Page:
ACS looks to Italy to start its transformation | Business

On Wednesday, while Florentino Pérez enjoyed Karim Benzema’s goals at Stamford Brigde (Chelsea’s stadium in London), it emerged that ACS, the company founded and chaired by the businessman, had embarked on an operation together with the GIP funds and Brookfield to control Atlantia, its partner in Abertis (50% minus one share, on the Spanish side, and 50% plus one share, on the Italian side). ACS, as the group acknowledged to the National Securities Market Commission (CNMV) in a relevant fact, “has an exclusive agreement” with these two large international investment funds “by which it would end up buying the majority of the highway concession business , without having made a decision on the matter to date”.

The next day, with the echo of Real Madrid’s good game in the media, it was learned that another US fund, Blackstone, is also bidding for the signing of the Benetton family, the largest shareholder with 33.1% through the Edizione equity , with which it is holding talks, but without having reached “yet any agreement”. The Benettons described the other offer as “unsolicited” and communicated that they want to maintain the Italian roots, in addition to “continuing to contribute to the sustainable development of its value”.

That is to say, everything is up in the air and indicates that a takeover war has broken out after things rushed, surely due to self-interested leaks that have not been very funny to the protagonists, but that have forced them to portray themselves before the regulatory authorities of Spain and Italy. What is clear is that, if successful, on one side or another, the operation would be one of the loudest in recent times. Atlantia currently has a market capitalization that exceeds 15,000 million euros, to which should be added the debt it carries for more than 30,000 million.

Florentino Pérez has just around the corner (on May 6) the general meeting in which he will be able to explain to the shareholders the pretensions and the scope of the operation. For the Spanish multinational, the main interest of the Atlantia operation lies in the fact that it would mean taking a giant step in the concessions and highways sector, reaching revenues of over 30,000 million. It is interested in the highways and not the airports and railway assets of Atlantia, as was already reflected last year after failing the purchase offer for Autostrade, which was acquired by a consortium led by the Italian State to stop any interference. By geographical area, the company plans to grow in the US and Latin America and consolidate in Australia.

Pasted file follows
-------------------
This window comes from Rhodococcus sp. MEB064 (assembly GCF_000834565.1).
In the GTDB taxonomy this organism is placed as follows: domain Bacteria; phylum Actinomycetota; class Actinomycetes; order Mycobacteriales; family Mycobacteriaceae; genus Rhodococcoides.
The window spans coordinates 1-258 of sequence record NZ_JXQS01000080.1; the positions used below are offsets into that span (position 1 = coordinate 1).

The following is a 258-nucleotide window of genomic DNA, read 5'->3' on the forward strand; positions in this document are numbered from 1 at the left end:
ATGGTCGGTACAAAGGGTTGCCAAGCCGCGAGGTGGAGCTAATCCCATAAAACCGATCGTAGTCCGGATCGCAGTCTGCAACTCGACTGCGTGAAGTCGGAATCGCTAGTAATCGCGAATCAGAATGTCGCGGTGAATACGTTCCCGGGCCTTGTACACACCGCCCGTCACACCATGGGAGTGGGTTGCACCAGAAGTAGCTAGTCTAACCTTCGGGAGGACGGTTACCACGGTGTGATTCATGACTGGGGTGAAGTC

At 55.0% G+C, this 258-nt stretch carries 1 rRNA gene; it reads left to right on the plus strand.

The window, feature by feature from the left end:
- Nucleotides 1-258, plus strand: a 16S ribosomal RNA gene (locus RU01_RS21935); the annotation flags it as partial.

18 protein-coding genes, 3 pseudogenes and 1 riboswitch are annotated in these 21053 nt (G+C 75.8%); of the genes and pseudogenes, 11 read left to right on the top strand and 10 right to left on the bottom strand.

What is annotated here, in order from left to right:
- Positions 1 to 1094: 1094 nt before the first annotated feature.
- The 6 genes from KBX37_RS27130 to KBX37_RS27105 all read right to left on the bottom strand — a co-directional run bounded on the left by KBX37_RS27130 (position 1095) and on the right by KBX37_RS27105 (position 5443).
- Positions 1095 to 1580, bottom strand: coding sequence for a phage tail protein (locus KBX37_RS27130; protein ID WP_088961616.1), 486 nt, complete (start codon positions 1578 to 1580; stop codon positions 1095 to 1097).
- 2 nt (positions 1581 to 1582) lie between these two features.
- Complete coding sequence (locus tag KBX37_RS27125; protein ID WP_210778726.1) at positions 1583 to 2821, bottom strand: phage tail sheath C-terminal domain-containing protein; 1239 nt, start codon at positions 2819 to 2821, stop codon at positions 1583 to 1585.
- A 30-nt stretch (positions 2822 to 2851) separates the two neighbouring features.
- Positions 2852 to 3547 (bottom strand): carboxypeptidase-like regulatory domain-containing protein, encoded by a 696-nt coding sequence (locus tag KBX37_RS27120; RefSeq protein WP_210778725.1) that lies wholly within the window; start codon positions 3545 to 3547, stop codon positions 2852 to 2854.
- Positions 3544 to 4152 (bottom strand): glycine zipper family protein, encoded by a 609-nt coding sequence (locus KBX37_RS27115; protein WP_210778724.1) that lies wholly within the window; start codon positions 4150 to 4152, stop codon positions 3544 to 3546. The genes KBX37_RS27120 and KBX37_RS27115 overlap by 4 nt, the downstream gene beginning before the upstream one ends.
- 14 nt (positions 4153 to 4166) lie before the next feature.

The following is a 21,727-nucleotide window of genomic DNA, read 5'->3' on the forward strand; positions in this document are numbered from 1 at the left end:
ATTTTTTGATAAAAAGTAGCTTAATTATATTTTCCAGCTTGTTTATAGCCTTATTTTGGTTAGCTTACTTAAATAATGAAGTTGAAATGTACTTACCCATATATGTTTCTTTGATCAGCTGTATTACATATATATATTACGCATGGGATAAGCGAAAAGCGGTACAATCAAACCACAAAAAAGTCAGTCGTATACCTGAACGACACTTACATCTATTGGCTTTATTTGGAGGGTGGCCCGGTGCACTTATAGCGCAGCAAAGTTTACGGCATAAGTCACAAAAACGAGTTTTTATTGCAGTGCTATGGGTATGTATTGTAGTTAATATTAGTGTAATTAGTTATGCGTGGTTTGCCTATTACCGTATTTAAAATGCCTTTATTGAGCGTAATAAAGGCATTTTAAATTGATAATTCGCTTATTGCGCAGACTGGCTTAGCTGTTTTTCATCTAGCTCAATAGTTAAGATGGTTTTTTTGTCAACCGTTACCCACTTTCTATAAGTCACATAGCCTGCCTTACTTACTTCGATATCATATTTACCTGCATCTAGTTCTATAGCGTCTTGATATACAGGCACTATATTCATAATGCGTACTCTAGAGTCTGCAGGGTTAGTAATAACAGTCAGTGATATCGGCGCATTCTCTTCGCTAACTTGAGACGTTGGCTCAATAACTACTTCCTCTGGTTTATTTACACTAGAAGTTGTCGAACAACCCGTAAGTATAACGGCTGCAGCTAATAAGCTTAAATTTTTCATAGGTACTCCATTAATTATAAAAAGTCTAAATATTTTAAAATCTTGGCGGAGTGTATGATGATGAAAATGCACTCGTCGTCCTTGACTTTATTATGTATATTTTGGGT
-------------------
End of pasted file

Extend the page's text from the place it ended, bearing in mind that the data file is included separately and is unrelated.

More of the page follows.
The meeting is the time to value the actions carried out last year and the growth and transformation plans, which include growing in concessions and renewable businesses and reorganizing the rest of the activities, such as traditional construction, the embryo of the group created by Pérez . At the moment it has the 4,900 million euros obtained from the sale of Cobra to the French group Vinci, which allowed it to launch the takeover bid for 21.4% of the Australian subsidiary Cimic through the German Hochtief with the aim of excluding it from the Stock Market ; reduce debt to practically zero and reinforce the muscle to be able to face operations such as this possible purchase of the Atlantia concessions business. Precisely with Vinci, with which it rivals in civil works, it shares interests in renewables that could crystallize in agreements to make joint investments.

The sale of the industrial services subsidiary was the starting point of the industrial plan, which will be handled by Juan Santamaría, whose appointment as CEO will be proposed to the shareholders at the aforementioned meeting. Santamaría, a civil engineer like Pérez, is a man of the house, where he began directing precisely the concessions in Florida (USA), which allowed him to get to know the business and gain experience in the relationship with investment banking. In addition to his time in the US, he directed Iridium (a subsidiary of ACS), and developed at Cimic. The task in this firm, which he straightened out after suffering a disaster of 1,800 million Australian dollars, was valued very positively by the president to give him the executive command to replace Marcelino Fernández Verdes. In addition to Santamaría, María José García Beato, State lawyer, former General Secretary of Banco Sabadell and former Undersecretary of the Ministry of Justice during the Aznar government, will join the board. They will occupy the positions of Agustín Batuecas and Joan David Grimá, two historical figures in the highest administrative body of the group. The company will have a board of 15 members.

He knows in depth all the sides of the coin.


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